I feel like this is a really simple and fundamental function that Windows should have, but so far Google has been telling me it isn't possible. How can I mount an NTFS partition read-only in Windows?

Everett's answer works! (Thanks.)

Additional info about diskpart:

  1. If you have multiple volumes in a disk, neither detail vol nor attr vol shows the correct read-only status. It shows the read-only status of the last modified volume. Try these: sel vol 1, attr vol set readonly, sel vol 2, attr vol clear readonly, sel vol 1. Now detail vol shows that volume 1 is not read-only, but it actually is.

  2. If you modify a volume with Linux's ntfs-3g and then bring it to Windows, it cannot be mount read-only.

  3. If you run attr disk set readonly, none of the disk's volume can be mounted.

  • 1
    Without trying to detract from an otherwise nice question and answer, if one wants to try to use ATTR/ATT on an old and archaic version of Windows (i.e. XP), diskpart 5.1.3565 doesn't support that command. Why one might want to use an XP version of diskpart might be seem to present quite a puzzle, but, well, just saying, I couldn't use the goodness in this question and answer - the question did not constrain the question to particular vintages of Windows.
    – kbulgrien
    Aug 9 '17 at 22:19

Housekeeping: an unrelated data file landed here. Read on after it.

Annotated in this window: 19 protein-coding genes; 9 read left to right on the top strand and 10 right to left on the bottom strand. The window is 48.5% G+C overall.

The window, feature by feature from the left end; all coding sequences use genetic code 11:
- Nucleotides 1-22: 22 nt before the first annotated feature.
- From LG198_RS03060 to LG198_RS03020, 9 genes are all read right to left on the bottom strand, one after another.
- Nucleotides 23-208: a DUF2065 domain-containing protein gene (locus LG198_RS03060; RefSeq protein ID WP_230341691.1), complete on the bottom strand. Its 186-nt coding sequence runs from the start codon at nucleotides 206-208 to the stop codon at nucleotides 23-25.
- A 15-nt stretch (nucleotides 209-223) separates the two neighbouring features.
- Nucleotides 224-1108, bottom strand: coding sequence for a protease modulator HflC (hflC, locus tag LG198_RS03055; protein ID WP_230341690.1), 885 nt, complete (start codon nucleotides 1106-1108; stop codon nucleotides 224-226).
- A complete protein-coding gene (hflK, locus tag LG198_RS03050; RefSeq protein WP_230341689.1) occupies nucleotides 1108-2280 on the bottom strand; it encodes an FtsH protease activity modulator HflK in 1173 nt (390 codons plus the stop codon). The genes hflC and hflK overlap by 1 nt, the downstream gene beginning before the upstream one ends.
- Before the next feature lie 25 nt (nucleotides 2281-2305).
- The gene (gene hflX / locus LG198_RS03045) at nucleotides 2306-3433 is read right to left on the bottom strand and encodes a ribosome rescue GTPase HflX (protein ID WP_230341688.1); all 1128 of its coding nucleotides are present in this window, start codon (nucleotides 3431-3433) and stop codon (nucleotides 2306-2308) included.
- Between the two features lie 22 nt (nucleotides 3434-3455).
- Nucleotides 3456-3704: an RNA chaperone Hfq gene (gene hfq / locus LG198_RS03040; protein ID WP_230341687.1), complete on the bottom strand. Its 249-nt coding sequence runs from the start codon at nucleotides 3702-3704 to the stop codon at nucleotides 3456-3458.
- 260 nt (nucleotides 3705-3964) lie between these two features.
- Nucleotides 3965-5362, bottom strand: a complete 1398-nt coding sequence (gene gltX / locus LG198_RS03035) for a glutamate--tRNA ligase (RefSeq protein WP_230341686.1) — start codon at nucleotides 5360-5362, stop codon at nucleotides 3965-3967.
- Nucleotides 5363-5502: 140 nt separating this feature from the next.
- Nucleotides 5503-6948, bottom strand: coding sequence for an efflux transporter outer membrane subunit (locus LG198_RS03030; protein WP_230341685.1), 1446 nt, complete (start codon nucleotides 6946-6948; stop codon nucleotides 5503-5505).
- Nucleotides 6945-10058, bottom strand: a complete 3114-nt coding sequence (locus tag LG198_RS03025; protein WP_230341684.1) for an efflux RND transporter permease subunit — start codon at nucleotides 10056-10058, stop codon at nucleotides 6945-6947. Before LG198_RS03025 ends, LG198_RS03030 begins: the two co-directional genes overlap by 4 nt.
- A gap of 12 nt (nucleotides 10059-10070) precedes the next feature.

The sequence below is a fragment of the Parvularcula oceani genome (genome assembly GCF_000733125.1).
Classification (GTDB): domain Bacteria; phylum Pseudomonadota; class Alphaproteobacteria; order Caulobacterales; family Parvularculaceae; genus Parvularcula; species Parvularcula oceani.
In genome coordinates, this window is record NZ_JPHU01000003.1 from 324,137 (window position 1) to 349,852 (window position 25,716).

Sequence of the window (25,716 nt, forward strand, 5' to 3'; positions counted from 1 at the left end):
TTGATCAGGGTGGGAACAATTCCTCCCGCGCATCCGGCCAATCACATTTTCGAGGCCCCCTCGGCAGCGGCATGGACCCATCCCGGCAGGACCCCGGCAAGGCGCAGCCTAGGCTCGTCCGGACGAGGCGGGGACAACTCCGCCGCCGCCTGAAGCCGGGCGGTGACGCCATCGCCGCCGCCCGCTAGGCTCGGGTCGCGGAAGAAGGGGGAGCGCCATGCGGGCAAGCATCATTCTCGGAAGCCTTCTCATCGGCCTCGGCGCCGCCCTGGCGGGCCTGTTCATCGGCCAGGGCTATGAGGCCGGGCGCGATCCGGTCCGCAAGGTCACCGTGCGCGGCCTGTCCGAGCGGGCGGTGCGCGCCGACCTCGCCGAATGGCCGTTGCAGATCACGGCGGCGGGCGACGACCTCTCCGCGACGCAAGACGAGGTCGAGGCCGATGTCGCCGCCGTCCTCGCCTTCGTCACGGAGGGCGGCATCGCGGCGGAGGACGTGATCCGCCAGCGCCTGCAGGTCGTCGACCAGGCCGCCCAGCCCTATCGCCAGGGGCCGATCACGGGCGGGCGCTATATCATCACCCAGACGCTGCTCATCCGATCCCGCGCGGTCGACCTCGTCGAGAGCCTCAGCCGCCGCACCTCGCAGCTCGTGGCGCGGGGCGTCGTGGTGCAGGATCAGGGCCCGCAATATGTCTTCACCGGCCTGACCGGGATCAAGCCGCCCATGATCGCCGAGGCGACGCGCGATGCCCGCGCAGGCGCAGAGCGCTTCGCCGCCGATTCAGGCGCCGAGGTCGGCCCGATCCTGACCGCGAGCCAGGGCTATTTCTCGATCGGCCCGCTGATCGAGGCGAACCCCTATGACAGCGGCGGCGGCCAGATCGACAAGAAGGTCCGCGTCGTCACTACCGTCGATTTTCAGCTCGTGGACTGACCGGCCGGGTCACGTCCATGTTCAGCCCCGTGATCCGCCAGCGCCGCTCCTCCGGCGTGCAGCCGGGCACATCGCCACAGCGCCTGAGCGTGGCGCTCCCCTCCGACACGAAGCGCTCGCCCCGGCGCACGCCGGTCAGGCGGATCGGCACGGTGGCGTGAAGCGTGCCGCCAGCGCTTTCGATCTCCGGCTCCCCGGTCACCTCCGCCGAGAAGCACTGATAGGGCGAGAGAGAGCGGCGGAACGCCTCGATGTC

You can modify the volume attributes to make it read-only:

  • Switch off "automount" by running mountvol.exe /N
  • Connect disk to Windows (do not mount the disk)
  • Run diskpart
  • Enter list volume
  • Enter select volume X (where X is the correct volume number from the previous command)
  • Enter att vol set readonly
  • Enter detail vol and ensure the read-only bit is set

Now you can mount the volume and it will be read-only.

See also: http://crawlmsdn.microsoft.com/en-us/magazine/cc302206.aspx

  • 9
    Note: those attributes are persistent and stored on the partition, so this is a bit different from the "read-only mount" notion on Linux (ie. simply putting the hard drive back in the original enclosure won't make the partition read-write, and Windows won't be able to boot on it).
    – Damien B
    Jul 12 '12 at 21:03
  • 7
    To re-enable automatic mounting of new volumes use mountvol.exe /E. To remove the readonly flag, select the volume in diskpart (use the commands in this answer) and enter att vol clear readonly.
    – Ronald
    Dec 5 '12 at 23:52
  • 1
    Thank you Everett, this also answers my question. I wrote a PowerShell script according to your explanations, may be useful for someone else.
    – mmdemirbas
    Mar 23 '13 at 21:03
  • it also works for volumes mounted on directories instead of dos units! thanks! Jul 27 '13 at 5:18
  • 3
    Under Windows 8.1, mountvol /n did not prevent drive from being automounted. One should consider using this beforehand: petri.co.il/configure_usb_disks_to_be_read_only_in_xp_sp2.htm Feb 5 '14 at 21:19

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